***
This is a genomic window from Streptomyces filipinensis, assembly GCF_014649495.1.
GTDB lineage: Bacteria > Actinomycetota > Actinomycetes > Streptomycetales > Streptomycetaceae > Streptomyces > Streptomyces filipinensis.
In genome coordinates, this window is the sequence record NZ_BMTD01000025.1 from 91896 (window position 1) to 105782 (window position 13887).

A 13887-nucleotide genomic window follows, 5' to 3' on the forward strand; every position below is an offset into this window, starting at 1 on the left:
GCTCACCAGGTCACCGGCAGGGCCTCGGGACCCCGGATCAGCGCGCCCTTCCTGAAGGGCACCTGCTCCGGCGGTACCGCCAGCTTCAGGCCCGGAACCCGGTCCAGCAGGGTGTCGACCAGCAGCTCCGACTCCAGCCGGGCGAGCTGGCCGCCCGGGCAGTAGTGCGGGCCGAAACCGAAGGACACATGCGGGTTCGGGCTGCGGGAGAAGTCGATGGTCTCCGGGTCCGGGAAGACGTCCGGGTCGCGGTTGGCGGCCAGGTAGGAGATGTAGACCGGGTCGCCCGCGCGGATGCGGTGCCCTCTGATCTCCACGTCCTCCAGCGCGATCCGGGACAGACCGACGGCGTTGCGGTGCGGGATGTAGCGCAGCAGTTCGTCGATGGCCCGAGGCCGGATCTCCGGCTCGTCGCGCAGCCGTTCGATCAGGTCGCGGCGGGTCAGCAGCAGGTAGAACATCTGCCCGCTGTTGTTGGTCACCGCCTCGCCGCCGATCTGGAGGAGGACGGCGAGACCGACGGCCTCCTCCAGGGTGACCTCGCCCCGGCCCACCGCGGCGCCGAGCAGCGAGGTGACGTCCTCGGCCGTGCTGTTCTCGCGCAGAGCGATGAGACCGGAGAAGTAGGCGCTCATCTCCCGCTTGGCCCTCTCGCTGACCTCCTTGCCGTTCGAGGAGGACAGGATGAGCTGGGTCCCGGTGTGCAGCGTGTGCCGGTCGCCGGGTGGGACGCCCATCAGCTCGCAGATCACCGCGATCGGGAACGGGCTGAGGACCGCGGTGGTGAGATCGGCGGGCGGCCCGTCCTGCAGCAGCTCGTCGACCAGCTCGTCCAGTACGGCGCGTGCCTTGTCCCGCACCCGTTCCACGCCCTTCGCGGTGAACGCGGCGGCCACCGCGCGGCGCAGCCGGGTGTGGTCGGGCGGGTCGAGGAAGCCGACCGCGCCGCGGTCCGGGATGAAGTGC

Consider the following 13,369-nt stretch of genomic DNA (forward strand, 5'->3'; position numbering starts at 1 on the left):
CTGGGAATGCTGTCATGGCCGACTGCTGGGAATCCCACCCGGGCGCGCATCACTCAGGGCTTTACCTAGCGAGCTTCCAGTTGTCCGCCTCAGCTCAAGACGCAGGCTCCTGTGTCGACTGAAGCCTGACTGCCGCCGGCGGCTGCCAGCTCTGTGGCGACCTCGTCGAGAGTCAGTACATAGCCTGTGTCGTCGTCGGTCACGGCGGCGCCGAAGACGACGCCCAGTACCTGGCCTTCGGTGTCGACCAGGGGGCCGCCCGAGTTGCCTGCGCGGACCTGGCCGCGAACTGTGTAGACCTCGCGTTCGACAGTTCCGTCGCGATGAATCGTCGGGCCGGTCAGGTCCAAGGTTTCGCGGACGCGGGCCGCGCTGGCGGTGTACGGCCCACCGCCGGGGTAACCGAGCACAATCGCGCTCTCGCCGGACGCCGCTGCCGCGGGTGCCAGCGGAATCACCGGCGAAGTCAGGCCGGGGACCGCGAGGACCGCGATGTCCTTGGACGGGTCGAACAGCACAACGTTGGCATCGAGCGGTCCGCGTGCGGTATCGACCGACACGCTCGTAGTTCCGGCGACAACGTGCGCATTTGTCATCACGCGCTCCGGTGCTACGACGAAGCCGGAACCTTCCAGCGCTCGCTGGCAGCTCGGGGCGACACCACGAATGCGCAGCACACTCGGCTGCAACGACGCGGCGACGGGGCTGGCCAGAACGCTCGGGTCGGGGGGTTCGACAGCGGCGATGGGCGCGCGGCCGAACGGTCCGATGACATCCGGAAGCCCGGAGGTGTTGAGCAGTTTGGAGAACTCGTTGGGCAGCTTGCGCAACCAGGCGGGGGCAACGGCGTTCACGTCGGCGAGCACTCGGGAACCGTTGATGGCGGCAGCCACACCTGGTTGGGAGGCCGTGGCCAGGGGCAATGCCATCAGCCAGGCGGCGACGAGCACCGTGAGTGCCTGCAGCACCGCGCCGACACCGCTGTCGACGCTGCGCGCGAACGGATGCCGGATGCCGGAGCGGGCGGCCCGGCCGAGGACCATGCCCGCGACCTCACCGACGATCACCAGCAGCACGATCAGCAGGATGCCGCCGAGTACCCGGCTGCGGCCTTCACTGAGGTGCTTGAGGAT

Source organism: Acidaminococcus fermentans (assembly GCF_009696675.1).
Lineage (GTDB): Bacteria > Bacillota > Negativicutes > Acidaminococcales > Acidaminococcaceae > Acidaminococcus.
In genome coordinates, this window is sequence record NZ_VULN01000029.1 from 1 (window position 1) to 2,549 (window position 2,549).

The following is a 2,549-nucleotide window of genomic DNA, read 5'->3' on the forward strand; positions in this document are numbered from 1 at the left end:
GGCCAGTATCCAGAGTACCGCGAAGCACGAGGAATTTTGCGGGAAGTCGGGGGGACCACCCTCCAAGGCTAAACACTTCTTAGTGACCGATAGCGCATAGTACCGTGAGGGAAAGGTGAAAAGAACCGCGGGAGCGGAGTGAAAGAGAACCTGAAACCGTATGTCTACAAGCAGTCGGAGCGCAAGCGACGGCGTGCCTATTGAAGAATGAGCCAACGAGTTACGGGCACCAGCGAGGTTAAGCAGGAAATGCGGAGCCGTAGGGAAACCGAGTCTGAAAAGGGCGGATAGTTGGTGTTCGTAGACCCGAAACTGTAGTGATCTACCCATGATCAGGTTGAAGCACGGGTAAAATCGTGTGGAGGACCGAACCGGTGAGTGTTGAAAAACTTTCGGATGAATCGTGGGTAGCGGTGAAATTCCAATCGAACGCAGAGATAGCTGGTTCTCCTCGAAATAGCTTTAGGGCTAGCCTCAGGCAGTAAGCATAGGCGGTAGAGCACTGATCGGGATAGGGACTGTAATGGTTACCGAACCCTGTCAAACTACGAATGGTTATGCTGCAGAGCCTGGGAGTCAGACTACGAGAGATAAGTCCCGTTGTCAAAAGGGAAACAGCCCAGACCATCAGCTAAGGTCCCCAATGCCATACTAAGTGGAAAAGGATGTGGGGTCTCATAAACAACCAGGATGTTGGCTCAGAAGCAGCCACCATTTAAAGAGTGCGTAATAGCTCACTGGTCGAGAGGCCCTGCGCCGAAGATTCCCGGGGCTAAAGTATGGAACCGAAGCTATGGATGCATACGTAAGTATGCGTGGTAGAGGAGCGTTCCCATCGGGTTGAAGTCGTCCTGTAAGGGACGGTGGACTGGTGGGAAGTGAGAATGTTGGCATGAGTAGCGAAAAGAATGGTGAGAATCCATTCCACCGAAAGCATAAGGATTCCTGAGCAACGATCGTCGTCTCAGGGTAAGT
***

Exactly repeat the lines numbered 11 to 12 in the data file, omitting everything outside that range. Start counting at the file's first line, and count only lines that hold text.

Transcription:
The following is a 2,549-nucleotide window of genomic DNA, read 5'->3' on the forward strand; positions in this document are numbered from 1 at the left end:
GGCCAGTATCCAGAGTACCGCGAAGCACGAGGAATTTTGCGGGAAGTCGGGGGGACCACCCTCCAAGGCTAAACACTTCTTAGTGACCGATAGCGCATAGTACCGTGAGGGAAAGGTGAAAAGAACCGCGGGAGCGGAGTGAAAGAGAACCTGAAACCGTATGTCTACAAGCAGTCGGAGCGCAAGCGACGGCGTGCCTATTGAAGAATGAGCCAACGAGTTACGGGCACCAGCGAGGTTAAGCAGGAAATGCGGAGCCGTAGGGAAACCGAGTCTGAAAAGGGCGGATAGTTGGTGTTCGTAGACCCGAAACTGTAGTGATCTACCCATGATCAGGTTGAAGCACGGGTAAAATCGTGTGGAGGACCGAACCGGTGAGTGTTGAAAAACTTTCGGATGAATCGTGGGTAGCGGTGAAATTCCAATCGAACGCAGAGATAGCTGGTTCTCCTCGAAATAGCTTTAGGGCTAGCCTCAGGCAGTAAGCATAGGCGGTAGAGCACTGATCGGGATAGGGACTGTAATGGTTACCGAACCCTGTCAAACTACGAATGGTTATGCTGCAGAGCCTGGGAGTCAGACTACGAGAGATAAGTCCCGTTGTCAAAAGGGAAACAGCCCAGACCATCAGCTAAGGTCCCCAATGCCATACTAAGTGGAAAAGGATGTGGGGTCTCATAAACAACCAGGATGTTGGCTCAGAAGCAGCCACCATTTAAAGAGTGCGTAATAGCTCACTGGTCGAGAGGCCCTGCGCCGAAGATTCCCGGGGCTAAAGTATGGAACCGAAGCTATGGATGCATACGTAAGTATGCGTGGTAGAGGAGCGTTCCCATCGGGTTGAAGTCGTCCTGTAAGGGACGGTGGACTGGTGGGAAGTGAGAATGTTGGCATGAGTAGCGAAAAGAATGGTGAGAATCCATTCCACCGAAAGCATAAGGATTCCTGAGCAACGATCGTCGTCTCAGGGTAAGT